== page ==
The Best Part About a Fumble
It happens without fail, no matter what level of football you’re watching. It is an unspoken tradition, and it is inevitable. As long as there’s a pileup fighting over possession of a fumble, you will see it every single time.
Like clockwork, at least one player (and often several) will temporarily assume the role of an official, authoritatively pointing their finger towards their team’s end zone with the omniscience of a higher power, signaling that their team has recovered the ball.
It’s a silly, meaningless gesture that lasts for no longer than a few seconds, and I love it.
There are so many amazing aspects to the finger point, not the least of which is the paradoxical nature of the activity. If a loose ball is cleanly scooped up by either team, players will not always point. After all, there is no need for bold hand motions to reinforce what is obvious. The finger point is only guaranteed when it is not immediately clear who the ball belongs to — as if, when the game is suspended in a state of limbo, a secret power is activated which allows those not fighting over the almighty spheroid to have a say in determining whose arms it ultimately rests in.
Situations like these offer plenty of opportunity for unintentional comedy, such as the all-too-common scenario when members of both teams confidently point in opposing directions, creating a deadlock that manages to make both parties look ridiculous.
Then, there are occasions when one player feigns clairvoyance and points despite being nowhere near the actual pile and not having seen any of the action that transpired leading to the scuffle. It’s like when someone claims to know how the murder was carried out in Clue on the game’s first turn.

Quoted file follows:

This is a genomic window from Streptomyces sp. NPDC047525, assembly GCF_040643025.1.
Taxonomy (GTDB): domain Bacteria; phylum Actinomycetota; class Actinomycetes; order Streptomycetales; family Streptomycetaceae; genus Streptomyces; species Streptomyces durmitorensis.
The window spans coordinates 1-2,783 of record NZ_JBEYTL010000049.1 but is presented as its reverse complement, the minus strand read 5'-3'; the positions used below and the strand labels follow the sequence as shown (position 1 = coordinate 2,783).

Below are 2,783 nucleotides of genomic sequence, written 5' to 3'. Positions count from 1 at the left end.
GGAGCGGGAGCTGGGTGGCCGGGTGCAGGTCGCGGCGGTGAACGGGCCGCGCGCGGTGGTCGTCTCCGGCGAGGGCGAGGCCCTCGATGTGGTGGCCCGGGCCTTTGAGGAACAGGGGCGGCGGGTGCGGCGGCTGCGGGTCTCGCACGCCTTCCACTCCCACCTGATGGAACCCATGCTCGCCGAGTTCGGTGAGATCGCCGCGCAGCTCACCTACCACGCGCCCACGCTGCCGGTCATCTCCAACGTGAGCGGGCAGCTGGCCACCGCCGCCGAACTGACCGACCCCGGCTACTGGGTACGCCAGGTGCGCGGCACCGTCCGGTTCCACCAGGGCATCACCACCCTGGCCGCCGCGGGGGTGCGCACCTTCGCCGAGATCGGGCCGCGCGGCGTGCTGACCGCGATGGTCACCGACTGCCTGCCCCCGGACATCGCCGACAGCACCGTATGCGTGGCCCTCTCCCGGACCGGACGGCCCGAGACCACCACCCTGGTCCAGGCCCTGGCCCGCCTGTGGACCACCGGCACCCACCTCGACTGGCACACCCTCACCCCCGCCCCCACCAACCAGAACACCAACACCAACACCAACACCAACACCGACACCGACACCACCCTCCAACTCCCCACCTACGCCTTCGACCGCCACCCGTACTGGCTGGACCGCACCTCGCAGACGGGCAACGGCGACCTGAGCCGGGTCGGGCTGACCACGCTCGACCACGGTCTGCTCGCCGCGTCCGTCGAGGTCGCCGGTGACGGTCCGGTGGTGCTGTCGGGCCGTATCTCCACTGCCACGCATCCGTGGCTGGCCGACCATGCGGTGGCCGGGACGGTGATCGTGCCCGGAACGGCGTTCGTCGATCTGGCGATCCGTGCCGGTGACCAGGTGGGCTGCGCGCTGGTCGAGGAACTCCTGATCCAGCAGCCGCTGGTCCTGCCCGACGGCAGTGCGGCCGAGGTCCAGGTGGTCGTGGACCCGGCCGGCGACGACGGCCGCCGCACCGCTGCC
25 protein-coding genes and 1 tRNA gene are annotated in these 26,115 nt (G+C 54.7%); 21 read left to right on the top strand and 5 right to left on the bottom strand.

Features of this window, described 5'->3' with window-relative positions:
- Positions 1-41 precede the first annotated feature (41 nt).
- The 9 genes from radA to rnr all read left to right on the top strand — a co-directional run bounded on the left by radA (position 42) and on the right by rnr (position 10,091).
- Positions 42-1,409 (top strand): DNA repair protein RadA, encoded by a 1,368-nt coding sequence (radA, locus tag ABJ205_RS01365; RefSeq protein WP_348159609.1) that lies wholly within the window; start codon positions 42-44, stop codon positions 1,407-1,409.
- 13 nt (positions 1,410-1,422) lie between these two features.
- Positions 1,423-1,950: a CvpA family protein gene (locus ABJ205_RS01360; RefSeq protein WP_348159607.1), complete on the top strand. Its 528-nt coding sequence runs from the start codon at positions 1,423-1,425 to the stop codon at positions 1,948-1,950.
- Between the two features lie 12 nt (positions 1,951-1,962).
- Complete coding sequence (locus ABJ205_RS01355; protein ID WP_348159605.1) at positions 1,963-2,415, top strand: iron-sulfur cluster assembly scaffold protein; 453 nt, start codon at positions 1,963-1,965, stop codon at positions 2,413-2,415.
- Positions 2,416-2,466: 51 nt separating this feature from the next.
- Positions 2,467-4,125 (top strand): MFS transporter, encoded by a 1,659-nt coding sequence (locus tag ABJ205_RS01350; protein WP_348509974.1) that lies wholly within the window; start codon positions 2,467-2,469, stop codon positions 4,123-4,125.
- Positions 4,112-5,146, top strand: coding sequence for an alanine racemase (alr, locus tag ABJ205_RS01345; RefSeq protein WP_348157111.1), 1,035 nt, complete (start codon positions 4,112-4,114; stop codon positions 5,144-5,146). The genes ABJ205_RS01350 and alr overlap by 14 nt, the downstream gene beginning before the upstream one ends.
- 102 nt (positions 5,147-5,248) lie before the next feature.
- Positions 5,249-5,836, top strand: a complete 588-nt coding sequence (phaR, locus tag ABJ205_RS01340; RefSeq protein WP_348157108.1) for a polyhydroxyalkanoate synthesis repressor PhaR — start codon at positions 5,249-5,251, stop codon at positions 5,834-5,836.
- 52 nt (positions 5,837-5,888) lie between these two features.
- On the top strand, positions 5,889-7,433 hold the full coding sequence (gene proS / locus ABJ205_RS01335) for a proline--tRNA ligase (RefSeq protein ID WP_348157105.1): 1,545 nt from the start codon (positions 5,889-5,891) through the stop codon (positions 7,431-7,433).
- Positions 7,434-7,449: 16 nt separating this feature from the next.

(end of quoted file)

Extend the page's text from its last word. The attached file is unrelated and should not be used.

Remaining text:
In the image at the top of this article, Buccaneers cornerback Sean Murphy-Bunting sees nine players standing around an additional group of four players wrestling for the football, and decides that he is the person most qualified to declare that the Bucs recovered the ball. However, as it turns out, that wasn’t the case, just as it was never Col. Mustard in the study with the lead pipe.
Every now and again, a player will point in the wrong direction, inadvertently claiming that the ball belongs to the other team. These are special treats. But most of the time, even when pointing the right way, the sheer assuredness of the motioning is more than enough entertainment.
Surely, pointers must be aware that their displays have no actual impact. An official has never been swayed by a player’s enormously biased opinion on which team should have possession of the ball. However, it is interesting, because appealing to referees really is part of the strategy in many sports.
Baseball and softball catchers practice framing pitches to get more strikes called. Basketball and soccer players try to sell fouls. It even happens in football, where players often try to manipulate where the ball is spotted to gain extra yards and first downs.
(Side note: on close third and fourth-down plays, there are usually players who either claim a first down or a defensive stop, and there’s probably a lot of crossover between them and our fumble pointers).
However, on fumbles, particularly considering that all turnovers are automatically reviewed, the list of things that matter is pretty short:
- Did a fumble occur before the play was dead?
- If so, who recovered the ball?
Take particular notice of how Player X’s thoughts on the play are nowhere to be found on that list.
So, if the finger point is ultimately meaningless, why are players always doing it? I think the answer is beautifully simple: because it’s fun. Big plays are exciting, and when the outcome of a fumble is uncertain, even players turn into fans, doing all they can to support their team and speak (or point) their desires into existence. It’s no different from us at home.
Sometimes, it’s the little things that provide the most joy. Keep doing your thing, finger-pointing guy. 50% of the time, you’re right every time.
Connor Groel is a graduate student at Northwestern’s Medill School who holds a Bachelor’s degree in sport management from the University of Texas at Austin. He is the editor of the Top Level Sports publication on Medium and host of the Slept On Sports podcast. You can follow Connor on Medium, YouTube, Facebook, and Twitter, check out his book, and view his archives at toplevelsports.net.